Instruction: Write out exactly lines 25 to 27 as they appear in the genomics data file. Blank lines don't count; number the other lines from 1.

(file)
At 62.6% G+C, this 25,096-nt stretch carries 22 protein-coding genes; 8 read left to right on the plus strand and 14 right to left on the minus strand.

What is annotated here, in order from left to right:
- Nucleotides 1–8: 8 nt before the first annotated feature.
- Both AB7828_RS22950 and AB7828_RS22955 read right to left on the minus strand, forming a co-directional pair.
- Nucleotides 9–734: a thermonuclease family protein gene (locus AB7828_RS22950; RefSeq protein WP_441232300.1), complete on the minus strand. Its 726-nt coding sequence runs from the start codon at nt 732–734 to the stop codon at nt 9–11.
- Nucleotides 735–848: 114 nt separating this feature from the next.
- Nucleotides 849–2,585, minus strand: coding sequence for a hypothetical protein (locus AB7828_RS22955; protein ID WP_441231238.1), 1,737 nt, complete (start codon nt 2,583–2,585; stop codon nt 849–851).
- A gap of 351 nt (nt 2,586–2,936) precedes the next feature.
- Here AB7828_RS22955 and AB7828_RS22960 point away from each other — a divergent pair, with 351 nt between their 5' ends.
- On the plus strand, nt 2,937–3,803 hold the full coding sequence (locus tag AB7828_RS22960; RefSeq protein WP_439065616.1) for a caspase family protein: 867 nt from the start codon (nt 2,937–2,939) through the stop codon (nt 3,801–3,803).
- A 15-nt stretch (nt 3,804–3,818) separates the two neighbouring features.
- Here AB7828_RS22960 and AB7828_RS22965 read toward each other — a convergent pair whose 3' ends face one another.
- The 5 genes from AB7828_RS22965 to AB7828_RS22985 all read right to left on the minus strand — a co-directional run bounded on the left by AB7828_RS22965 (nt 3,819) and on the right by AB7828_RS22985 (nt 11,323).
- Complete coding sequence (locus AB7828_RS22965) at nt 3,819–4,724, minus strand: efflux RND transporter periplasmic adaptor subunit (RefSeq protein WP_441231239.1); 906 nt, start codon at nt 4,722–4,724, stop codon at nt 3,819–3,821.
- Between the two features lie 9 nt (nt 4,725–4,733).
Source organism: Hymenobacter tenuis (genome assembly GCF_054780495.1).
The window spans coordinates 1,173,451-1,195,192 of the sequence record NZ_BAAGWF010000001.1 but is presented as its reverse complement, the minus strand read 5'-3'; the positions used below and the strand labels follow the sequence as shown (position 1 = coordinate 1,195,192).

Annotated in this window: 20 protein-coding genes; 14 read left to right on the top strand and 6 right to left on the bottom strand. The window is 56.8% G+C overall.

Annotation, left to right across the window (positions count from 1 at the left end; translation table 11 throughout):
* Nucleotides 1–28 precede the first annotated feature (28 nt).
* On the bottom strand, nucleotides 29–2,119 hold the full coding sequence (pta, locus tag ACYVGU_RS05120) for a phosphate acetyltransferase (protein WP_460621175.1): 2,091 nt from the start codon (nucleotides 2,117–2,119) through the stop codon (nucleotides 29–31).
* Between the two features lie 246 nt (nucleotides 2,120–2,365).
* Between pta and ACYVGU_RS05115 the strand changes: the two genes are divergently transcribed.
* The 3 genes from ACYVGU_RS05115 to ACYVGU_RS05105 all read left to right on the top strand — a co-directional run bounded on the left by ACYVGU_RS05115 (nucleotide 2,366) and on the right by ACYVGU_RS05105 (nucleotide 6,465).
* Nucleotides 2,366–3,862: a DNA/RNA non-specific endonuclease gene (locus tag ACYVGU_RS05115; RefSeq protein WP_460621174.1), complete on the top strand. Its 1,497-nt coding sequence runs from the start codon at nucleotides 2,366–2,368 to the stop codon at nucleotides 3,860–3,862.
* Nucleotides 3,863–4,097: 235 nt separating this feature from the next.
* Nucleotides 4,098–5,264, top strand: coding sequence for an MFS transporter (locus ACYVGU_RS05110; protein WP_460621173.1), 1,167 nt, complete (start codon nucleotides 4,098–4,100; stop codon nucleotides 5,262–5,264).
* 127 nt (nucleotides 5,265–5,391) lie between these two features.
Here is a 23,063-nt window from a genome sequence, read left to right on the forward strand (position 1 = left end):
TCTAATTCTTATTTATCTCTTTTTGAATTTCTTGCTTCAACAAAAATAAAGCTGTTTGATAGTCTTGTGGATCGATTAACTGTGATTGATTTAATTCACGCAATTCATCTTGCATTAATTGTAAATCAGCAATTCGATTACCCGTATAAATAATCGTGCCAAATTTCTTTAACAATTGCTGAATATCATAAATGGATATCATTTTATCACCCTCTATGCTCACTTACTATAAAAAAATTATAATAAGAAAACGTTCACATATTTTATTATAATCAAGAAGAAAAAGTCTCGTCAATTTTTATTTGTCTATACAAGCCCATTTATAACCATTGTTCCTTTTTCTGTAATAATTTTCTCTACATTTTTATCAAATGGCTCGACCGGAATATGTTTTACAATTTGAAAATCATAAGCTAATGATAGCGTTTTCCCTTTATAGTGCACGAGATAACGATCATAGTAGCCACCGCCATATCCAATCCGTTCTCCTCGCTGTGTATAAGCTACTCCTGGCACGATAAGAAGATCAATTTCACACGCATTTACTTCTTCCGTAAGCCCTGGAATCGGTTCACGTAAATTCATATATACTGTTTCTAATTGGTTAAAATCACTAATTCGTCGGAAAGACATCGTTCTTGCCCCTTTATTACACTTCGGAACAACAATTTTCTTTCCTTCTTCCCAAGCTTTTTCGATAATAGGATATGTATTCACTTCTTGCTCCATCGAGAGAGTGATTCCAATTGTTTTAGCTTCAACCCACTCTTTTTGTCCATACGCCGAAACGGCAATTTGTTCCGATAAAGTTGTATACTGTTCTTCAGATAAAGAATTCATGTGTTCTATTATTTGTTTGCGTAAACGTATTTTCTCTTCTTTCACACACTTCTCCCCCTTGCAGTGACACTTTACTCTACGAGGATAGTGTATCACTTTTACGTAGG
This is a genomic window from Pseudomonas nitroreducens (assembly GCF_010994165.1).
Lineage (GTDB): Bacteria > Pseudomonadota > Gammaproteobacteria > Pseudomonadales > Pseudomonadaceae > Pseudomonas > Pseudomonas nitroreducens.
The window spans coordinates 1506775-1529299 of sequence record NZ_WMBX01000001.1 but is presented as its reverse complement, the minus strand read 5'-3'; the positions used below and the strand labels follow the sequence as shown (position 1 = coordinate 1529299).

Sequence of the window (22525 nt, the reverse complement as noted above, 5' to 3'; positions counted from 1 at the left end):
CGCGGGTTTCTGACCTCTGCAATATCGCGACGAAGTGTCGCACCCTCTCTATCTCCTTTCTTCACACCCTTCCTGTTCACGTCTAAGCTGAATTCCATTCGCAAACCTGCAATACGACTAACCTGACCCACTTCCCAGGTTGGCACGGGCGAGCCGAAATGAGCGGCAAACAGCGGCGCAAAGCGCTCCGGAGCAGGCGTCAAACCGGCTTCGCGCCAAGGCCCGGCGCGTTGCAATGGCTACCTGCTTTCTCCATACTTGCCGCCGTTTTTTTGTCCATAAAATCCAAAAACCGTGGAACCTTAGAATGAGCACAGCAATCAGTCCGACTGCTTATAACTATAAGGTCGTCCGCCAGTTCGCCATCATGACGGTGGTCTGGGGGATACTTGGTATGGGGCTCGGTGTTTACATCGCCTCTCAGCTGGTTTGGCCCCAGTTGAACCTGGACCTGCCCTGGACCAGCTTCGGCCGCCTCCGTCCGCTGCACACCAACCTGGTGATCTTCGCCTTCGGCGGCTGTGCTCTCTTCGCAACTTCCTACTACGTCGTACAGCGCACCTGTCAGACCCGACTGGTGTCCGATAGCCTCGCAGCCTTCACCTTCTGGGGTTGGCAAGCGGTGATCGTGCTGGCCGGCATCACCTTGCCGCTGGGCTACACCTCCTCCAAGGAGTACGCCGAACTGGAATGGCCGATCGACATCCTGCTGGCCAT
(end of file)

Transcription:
* Nucleotides 2,366–3,862: a DNA/RNA non-specific endonuclease gene (locus tag ACYVGU_RS05115; RefSeq protein WP_460621174.1), complete on the top strand. Its 1,497-nt coding sequence runs from the start codon at nucleotides 2,366–2,368 to the stop codon at nucleotides 3,860–3,862.
* Nucleotides 3,863–4,097: 235 nt separating this feature from the next.
* Nucleotides 4,098–5,264, top strand: coding sequence for an MFS transporter (locus ACYVGU_RS05110; protein WP_460621173.1), 1,167 nt, complete (start codon nucleotides 4,098–4,100; stop codon nucleotides 5,262–5,264).